Etiquette is a tourniquet. Applied lightly it can save your skin, too tightly it'll kill you, as Jim Harbaugh discovered Sunday, when the Niners coach overdid the postgame pleasantries with Lions coach Jim Schwartz and turned the handshake into a hostile act.
India's parliament on Saturday debated demands by a 74-year-old anti-corruption activist in what an opposition leader called a "historic occasion" for lawmakers to come together in the fight against graft.
It was February, 1986. In Manila, President Ferdinand Marcos had just rigged an election that almost all independent observers believed had been won by opposition candidate Corazon Aquino. Protests were spreading. The country was in crisis.
A journalist hurled a shoe at the Indian home minister, apparently in anger over his Congress party fielding a leader who had been accused of leading anti-Sikh riots in New Delhi in the aftermath of the assassination of Indira Gandhi in 1984.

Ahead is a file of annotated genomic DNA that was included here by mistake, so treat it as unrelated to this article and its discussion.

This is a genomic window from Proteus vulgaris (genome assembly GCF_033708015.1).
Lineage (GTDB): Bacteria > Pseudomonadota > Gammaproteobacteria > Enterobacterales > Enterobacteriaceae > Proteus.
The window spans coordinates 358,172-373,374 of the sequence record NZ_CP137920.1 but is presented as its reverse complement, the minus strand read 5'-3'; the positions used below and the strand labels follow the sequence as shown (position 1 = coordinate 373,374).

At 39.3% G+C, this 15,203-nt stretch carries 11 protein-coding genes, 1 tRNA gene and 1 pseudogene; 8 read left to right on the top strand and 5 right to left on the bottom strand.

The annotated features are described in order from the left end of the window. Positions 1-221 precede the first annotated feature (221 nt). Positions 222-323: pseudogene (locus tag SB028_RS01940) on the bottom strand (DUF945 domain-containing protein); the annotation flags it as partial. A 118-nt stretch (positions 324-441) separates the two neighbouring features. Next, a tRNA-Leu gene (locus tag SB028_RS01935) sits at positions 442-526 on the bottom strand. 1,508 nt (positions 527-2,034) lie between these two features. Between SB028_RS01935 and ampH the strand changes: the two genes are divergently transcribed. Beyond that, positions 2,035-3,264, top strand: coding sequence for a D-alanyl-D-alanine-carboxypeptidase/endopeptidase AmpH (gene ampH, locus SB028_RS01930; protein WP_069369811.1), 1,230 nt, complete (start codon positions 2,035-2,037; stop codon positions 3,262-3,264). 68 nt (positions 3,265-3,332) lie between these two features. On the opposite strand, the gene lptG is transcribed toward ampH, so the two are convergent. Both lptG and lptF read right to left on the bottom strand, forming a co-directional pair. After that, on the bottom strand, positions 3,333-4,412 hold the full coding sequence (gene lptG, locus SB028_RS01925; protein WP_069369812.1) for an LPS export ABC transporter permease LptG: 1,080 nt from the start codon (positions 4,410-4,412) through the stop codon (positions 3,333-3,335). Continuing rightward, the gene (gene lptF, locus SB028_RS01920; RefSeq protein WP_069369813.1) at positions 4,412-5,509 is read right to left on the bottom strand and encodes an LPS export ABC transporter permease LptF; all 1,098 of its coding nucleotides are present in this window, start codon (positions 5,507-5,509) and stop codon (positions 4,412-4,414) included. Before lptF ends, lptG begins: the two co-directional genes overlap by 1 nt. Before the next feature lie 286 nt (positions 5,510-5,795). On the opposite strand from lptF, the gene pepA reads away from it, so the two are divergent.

The sleek, clean factory in the Delhi suburb of Noida seems more Taiwan than India. Engineers in white overalls and goggles watch over an automated production line that spits out four billion state-of-the-art DVDs and CDs a year. To get to the factory floor, you have to pass through three air-cleaning passages - a process that makes it clear you're no longer in crowded, dirty Delhi.